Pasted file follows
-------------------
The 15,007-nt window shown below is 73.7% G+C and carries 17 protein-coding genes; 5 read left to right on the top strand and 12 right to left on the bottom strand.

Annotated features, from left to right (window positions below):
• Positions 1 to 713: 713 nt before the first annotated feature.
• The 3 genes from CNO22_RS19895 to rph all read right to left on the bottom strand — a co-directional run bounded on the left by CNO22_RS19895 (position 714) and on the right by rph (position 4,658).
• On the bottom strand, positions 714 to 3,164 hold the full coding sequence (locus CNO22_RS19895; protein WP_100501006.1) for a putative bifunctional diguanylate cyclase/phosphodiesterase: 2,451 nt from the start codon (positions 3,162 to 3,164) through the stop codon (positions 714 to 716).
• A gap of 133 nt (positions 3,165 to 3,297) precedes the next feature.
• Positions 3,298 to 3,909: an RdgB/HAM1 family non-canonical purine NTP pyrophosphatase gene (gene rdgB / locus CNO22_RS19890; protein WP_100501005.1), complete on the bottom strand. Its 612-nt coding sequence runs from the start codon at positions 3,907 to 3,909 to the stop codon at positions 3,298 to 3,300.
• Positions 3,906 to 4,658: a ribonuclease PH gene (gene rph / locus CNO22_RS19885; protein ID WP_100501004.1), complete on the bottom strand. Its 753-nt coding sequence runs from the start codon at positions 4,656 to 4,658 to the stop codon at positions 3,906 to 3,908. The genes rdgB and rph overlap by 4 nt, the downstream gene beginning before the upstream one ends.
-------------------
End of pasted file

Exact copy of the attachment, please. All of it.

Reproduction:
The 15,007-nt window shown below is 73.7% G+C and carries 17 protein-coding genes; 5 read left to right on the top strand and 12 right to left on the bottom strand.

Annotated features, from left to right (window positions below):
• Positions 1 to 713: 713 nt before the first annotated feature.
• The 3 genes from CNO22_RS19895 to rph all read right to left on the bottom strand — a co-directional run bounded on the left by CNO22_RS19895 (position 714) and on the right by rph (position 4,658).
• On the bottom strand, positions 714 to 3,164 hold the full coding sequence (locus CNO22_RS19895; protein WP_100501006.1) for a putative bifunctional diguanylate cyclase/phosphodiesterase: 2,451 nt from the start codon (positions 3,162 to 3,164) through the stop codon (positions 714 to 716).
• A gap of 133 nt (positions 3,165 to 3,297) precedes the next feature.
• Positions 3,298 to 3,909: an RdgB/HAM1 family non-canonical purine NTP pyrophosphatase gene (gene rdgB / locus CNO22_RS19890; protein WP_100501005.1), complete on the bottom strand. Its 612-nt coding sequence runs from the start codon at positions 3,907 to 3,909 to the stop codon at positions 3,298 to 3,300.
• Positions 3,906 to 4,658: a ribonuclease PH gene (gene rph / locus CNO22_RS19885; protein ID WP_100501004.1), complete on the bottom strand. Its 753-nt coding sequence runs from the start codon at positions 4,656 to 4,658 to the stop codon at positions 3,906 to 3,908. The genes rdgB and rph overlap by 4 nt, the downstream gene beginning before the upstream one ends.